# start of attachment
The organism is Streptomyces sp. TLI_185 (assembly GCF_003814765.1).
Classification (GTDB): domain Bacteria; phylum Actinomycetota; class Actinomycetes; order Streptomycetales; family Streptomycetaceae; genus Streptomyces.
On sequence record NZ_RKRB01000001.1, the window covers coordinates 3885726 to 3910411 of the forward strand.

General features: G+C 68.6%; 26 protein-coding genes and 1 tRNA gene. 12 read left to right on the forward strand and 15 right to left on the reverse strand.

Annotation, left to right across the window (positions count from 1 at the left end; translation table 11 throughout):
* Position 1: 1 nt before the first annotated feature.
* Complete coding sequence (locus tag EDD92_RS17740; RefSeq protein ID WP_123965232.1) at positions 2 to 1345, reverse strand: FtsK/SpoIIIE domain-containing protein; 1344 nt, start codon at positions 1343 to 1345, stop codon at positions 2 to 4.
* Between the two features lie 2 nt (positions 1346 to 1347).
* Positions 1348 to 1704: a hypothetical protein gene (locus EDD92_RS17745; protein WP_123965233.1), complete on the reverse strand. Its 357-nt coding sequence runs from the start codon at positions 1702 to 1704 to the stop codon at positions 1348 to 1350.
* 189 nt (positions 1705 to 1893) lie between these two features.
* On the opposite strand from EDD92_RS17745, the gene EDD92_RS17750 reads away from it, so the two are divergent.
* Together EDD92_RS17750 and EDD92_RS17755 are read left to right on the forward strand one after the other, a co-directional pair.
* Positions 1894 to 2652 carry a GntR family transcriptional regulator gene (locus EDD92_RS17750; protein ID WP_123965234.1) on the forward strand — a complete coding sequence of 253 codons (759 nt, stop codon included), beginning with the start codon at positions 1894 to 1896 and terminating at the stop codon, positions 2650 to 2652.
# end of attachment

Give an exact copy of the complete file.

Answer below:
The organism is Streptomyces sp. TLI_185 (assembly GCF_003814765.1).
Classification (GTDB): domain Bacteria; phylum Actinomycetota; class Actinomycetes; order Streptomycetales; family Streptomycetaceae; genus Streptomyces.
On sequence record NZ_RKRB01000001.1, the window covers coordinates 3885726 to 3910411 of the forward strand.

General features: G+C 68.6%; 26 protein-coding genes and 1 tRNA gene. 12 read left to right on the forward strand and 15 right to left on the reverse strand.

Annotation, left to right across the window (positions count from 1 at the left end; translation table 11 throughout):
* Position 1: 1 nt before the first annotated feature.
* Complete coding sequence (locus tag EDD92_RS17740; RefSeq protein ID WP_123965232.1) at positions 2 to 1345, reverse strand: FtsK/SpoIIIE domain-containing protein; 1344 nt, start codon at positions 1343 to 1345, stop codon at positions 2 to 4.
* Between the two features lie 2 nt (positions 1346 to 1347).
* Positions 1348 to 1704: a hypothetical protein gene (locus EDD92_RS17745; protein WP_123965233.1), complete on the reverse strand. Its 357-nt coding sequence runs from the start codon at positions 1702 to 1704 to the stop codon at positions 1348 to 1350.
* 189 nt (positions 1705 to 1893) lie between these two features.
* On the opposite strand from EDD92_RS17745, the gene EDD92_RS17750 reads away from it, so the two are divergent.
* Together EDD92_RS17750 and EDD92_RS17755 are read left to right on the forward strand one after the other, a co-directional pair.
* Positions 1894 to 2652 carry a GntR family transcriptional regulator gene (locus EDD92_RS17750; protein ID WP_123965234.1) on the forward strand — a complete coding sequence of 253 codons (759 nt, stop codon included), beginning with the start codon at positions 1894 to 1896 and terminating at the stop codon, positions 2650 to 2652.